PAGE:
-- You may know of DLR groups that didn't receive this email, and should get a copy of it - so please forward it, and CC me for the new address.

-- You may find errors, overlaps, or gaps in this proposal - so discuss it in the forum (or email me, if you must).

-- To let you know there ARE things DLR groups are doing noticeably poorly, and there ARE solutions to those shortcomings.

Cheers,

Carl Turney

Belgrave, Melbourne, Victoria, Australia

Mobile 0427 024 735

p.s. Keenly need a job and/or clients in the Melbourne area. Specialise in management, research, analysis, writing, training, clerical, etc. Happy for part-time and casual, too. More info is on the About page of my company website:

www.boms.com.au

Willing to consider relocation, under certain limited circumstances.

Also happy getting exercise... So have a construction-site White Card, ute, PPE, hand tools, and some building/demolition experience.

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or is it just ignorance! suppression of open minded individuals?dont even get me start'd on pineal gland suppression!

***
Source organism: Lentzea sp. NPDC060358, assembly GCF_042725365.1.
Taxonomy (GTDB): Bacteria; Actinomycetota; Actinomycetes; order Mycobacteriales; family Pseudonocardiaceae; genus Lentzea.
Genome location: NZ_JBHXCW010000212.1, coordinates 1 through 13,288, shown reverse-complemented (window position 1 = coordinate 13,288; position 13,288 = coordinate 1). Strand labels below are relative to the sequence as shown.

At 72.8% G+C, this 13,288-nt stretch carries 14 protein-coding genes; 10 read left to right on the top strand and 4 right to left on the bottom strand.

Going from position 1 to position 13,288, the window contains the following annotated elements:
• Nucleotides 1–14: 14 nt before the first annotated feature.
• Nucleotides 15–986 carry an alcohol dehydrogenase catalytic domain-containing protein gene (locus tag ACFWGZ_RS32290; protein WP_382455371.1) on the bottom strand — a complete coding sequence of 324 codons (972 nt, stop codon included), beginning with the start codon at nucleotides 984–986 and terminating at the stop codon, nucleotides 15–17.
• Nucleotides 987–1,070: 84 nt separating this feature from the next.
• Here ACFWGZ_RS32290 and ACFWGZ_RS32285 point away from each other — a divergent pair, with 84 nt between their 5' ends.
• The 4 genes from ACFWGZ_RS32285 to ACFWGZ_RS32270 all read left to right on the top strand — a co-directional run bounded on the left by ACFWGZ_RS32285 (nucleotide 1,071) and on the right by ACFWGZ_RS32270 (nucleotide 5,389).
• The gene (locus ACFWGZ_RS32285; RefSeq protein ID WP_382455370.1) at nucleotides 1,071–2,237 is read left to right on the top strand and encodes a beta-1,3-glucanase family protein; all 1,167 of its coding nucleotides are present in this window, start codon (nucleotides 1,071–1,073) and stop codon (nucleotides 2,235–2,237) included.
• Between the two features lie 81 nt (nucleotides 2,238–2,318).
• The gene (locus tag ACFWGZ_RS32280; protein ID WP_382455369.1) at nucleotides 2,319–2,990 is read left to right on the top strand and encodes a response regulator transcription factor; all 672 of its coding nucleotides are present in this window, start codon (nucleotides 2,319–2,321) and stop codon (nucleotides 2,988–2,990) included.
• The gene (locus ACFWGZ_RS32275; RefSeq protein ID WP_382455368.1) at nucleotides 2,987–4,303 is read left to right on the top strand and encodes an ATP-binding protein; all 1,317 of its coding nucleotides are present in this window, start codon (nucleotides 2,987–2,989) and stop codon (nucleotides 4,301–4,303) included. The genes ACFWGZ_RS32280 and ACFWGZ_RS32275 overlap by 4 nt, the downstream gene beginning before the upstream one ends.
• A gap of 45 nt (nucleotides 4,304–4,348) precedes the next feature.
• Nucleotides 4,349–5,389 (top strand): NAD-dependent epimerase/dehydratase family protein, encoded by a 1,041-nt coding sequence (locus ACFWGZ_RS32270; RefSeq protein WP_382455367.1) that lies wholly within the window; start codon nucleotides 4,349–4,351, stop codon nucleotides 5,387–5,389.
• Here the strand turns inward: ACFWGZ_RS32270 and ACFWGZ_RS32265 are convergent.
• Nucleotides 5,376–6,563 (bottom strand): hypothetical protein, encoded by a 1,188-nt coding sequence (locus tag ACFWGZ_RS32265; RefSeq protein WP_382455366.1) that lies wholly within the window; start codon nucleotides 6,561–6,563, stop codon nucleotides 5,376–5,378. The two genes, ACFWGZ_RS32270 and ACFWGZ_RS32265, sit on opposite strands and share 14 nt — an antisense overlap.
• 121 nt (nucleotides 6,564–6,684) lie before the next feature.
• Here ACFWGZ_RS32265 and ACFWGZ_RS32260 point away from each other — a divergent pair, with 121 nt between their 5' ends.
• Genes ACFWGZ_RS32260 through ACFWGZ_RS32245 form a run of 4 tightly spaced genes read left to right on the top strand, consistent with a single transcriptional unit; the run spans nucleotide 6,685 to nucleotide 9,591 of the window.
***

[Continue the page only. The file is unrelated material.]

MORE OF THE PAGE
Edited by applesnail

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So I propose a secretariat, one which works behind the scenes, never making public statements of its own, and never lobbying on its own. It provides support services to all eligible DLR groups that request them.

Well you have my full support, it's an excellent idea. I just wish I was somehow qualified to help you.

I totally agree with what you say about getting better organised. That's how some environmental groups are making real progress these days. Just look ate the Guns case in Tassie.

All the best with it and I look forward to the updates.

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Fully support the concept, but will be hard to organise to capitalize on the "momentum" now. Not convinced if there is a real will

to institute change

I totally agree with what you say about getting better organised. That's how some environmental groups are making real progress these days. Just look ate the Guns case in Tassie.

As aside as a Taswegian, this does not look quite so clear cut on the ground, not all E/NGOs have been represented.

Selling out half the state (and population) to plantation hell is a very poor compromise in my opinion...my 2 cents

WB